The move to renewable energy sources has been given renewed impetus by the war in Ukraine. Global governments are increasingly prioritising energy security as they have recognised the vulnerability of sourcing their energy from a rogue country. Renewable energy is one of the few answers to this problem.

All these initiatives will involve the private sector. Government finances have been decimated by the pandemic, leaving them with less money to invest. Countries such as Spain have led the way in these public/private initiatives. Its major infrastructure groups include Ferrovial, which owns Heathrow and ACS, which owns German construction group Hochtief, for example. London’s long-awaited Crossrail had Spanish backers.

More traditional infrastructure investing also has its merits. It tends to offer a stable, inflation-adjusted income and steady capital growth and, as the first half of the year has shown, it can provide some portfolio protection at times of market weakness. There may be some rotation as fixed income yields become more appealing, but it still has some strong supporting factors.


Investors can choose from a variety of infrastructure options

There are plenty of general infrastructure funds, often investment trusts because assets tend to be illiquid and therefore better suited to a closed-ended structure. 3i or HICL, for example, will have a range of options. There is also a range of renewable energy infrastructure investment trusts, such as Greencoat UK Wind, JLEN Environmental Assets or Foresight Solar. Increasingly, there is also a range of specialist ETFs looking at digital infrastructure, clean energy or battery storage. Investors can also access some of the major infrastructure companies across the world.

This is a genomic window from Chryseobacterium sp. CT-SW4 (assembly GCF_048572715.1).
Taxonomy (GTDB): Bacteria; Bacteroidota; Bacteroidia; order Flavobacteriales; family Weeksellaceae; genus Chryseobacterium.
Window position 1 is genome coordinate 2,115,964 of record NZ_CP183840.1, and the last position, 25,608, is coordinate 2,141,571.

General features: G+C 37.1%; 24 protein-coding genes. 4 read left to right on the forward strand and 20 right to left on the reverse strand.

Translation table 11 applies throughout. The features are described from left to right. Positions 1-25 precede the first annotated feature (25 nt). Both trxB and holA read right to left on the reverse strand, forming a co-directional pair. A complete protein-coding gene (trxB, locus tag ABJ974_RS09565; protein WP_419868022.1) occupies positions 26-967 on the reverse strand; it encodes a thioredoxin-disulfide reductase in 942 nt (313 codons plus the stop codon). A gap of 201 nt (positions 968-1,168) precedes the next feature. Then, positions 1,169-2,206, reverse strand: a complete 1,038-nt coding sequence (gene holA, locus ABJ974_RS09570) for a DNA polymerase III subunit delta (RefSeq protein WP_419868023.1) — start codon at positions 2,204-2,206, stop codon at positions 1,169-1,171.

Infrastructure has played an important role in protecting investors’ portfolios over the last five years and continues to have plenty of tailwinds. Its in-built inflation protection and steady cashflows should give it support in a range of market environments.

If you are thinking of dipping your toe into infrastructure or any other kind of investing, Fineco offers a premium platform experience but at low prices. You can choose from options including open-ended funds, investment trusts and ETFs from 26 global markets.